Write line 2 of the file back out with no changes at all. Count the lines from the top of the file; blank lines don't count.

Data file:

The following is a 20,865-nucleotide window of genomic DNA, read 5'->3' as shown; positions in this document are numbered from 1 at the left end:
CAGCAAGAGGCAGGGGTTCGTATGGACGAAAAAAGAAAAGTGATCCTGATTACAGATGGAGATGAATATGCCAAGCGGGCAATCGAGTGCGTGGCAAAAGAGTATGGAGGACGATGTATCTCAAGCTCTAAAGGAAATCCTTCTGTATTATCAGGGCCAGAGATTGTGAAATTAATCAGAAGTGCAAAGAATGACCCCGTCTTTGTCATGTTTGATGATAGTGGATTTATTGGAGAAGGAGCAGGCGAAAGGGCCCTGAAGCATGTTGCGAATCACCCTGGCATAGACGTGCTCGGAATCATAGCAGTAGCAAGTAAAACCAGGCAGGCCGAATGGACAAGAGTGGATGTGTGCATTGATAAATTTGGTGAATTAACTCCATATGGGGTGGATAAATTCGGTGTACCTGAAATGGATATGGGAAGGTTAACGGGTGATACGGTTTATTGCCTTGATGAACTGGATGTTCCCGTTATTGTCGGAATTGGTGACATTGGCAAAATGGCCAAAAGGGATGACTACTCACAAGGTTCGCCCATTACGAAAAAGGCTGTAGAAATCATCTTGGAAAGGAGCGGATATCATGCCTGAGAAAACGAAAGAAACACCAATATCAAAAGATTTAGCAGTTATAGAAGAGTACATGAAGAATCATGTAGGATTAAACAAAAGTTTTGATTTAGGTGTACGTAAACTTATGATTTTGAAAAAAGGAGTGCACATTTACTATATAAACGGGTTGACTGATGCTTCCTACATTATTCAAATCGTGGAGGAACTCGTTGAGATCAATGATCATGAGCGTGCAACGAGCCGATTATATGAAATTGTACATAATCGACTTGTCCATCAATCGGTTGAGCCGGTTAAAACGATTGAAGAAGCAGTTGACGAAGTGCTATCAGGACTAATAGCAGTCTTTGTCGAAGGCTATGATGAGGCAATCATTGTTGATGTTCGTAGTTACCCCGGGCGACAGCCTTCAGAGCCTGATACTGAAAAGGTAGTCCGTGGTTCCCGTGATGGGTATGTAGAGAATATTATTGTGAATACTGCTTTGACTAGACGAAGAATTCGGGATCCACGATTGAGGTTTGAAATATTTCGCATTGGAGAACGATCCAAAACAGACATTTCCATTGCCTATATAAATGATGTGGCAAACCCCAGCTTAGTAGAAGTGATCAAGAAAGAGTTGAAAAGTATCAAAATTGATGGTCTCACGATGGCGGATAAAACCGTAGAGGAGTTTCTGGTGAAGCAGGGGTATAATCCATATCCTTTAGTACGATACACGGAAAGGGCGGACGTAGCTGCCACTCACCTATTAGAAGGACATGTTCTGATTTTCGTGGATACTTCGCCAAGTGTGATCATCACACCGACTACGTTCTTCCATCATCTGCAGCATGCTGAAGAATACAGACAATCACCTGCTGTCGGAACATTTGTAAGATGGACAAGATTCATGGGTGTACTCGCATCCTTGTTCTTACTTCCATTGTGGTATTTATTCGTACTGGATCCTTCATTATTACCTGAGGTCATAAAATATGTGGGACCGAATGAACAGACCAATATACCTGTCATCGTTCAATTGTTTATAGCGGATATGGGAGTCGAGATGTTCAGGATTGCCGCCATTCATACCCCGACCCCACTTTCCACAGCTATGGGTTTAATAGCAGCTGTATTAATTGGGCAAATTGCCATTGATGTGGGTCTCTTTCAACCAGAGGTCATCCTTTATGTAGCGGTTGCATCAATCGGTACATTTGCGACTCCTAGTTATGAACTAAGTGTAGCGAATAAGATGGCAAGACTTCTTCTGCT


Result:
CAGCAAGAGGCAGGGGTTCGTATGGACGAAAAAAGAAAAGTGATCCTGATTACAGATGGAGATGAATATGCCAAGCGGGCAATCGAGTGCGTGGCAAAAGAGTATGGAGGACGATGTATCTCAAGCTCTAAAGGAAATCCTTCTGTATTATCAGGGCCAGAGATTGTGAAATTAATCAGAAGTGCAAAGAATGACCCCGTCTTTGTCATGTTTGATGATAGTGGATTTATTGGAGAAGGAGCAGGCGAAAGGGCCCTGAAGCATGTTGCGAATCACCCTGGCATAGACGTGCTCGGAATCATAGCAGTAGCAAGTAAAACCAGGCAGGCCGAATGGACAAGAGTGGATGTGTGCATTGATAAATTTGGTGAATTAACTCCATATGGGGTGGATAAATTCGGTGTACCTGAAATGGATATGGGAAGGTTAACGGGTGATACGGTTTATTGCCTTGATGAACTGGATGTTCCCGTTATTGTCGGAATTGGTGACATTGGCAAAATGGCCAAAAGGGATGACTACTCACAAGGTTCGCCCATTACGAAAAAGGCTGTAGAAATCATCTTGGAAAGGAGCGGATATCATGCCTGAGAAAACGAAAGAAACACCAATATCAAAAGATTTAGCAGTTATAGAAGAGTACATGAAGAATCATGTAGGATTAAACAAAAGTTTTGATTTAGGTGTACGTAAACTTATGATTTTGAAAAAAGGAGTGCACATTTACTATATAAACGGGTTGACTGATGCTTCCTACATTATTCAAATCGTGGAGGAACTCGTTGAGATCAATGATCATGAGCGTGCAACGAGCCGATTATATGAAATTGTACATAATCGACTTGTCCATCAATCGGTTGAGCCGGTTAAAACGATTGAAGAAGCAGTTGACGAAGTGCTATCAGGACTAATAGCAGTCTTTGTCGAAGGCTATGATGAGGCAATCATTGTTGATGTTCGTAGTTACCCCGGGCGACAGCCTTCAGAGCCTGATACTGAAAAGGTAGTCCGTGGTTCCCGTGATGGGTATGTAGAGAATATTATTGTGAATACTGCTTTGACTAGACGAAGAATTCGGGATCCACGATTGAGGTTTGAAATATTTCGCATTGGAGAACGATCCAAAACAGACATTTCCATTGCCTATATAAATGATGTGGCAAACCCCAGCTTAGTAGAAGTGATCAAGAAAGAGTTGAAAAGTATCAAAATTGATGGTCTCACGATGGCGGATAAAACCGTAGAGGAGTTTCTGGTGAAGCAGGGGTATAATCCATATCCTTTAGTACGATACACGGAAAGGGCGGACGTAGCTGCCACTCACCTATTAGAAGGACATGTTCTGATTTTCGTGGATACTTCGCCAAGTGTGATCATCACACCGACTACGTTCTTCCATCATCTGCAGCATGCTGAAGAATACAGACAATCACCTGCTGTCGGAACATTTGTAAGATGGACAAGATTCATGGGTGTACTCGCATCCTTGTTCTTACTTCCATTGTGGTATTTATTCGTACTGGATCCTTCATTATTACCTGAGGTCATAAAATATGTGGGACCGAATGAACAGACCAATATACCTGTCATCGTTCAATTGTTTATAGCGGATATGGGAGTCGAGATGTTCAGGATTGCCGCCATTCATACCCCGACCCCACTTTCCACAGCTATGGGTTTAATAGCAGCTGTATTAATTGGGCAAATTGCCATTGATGTGGGTCTCTTTCAACCAGAGGTCATCCTTTATGTAGCGGTTGCATCAATCGGTACATTTGCGACTCCTAGTTATGAACTAAGTGTAGCGAATAAGATGGCAAGACTTCTTCTGCT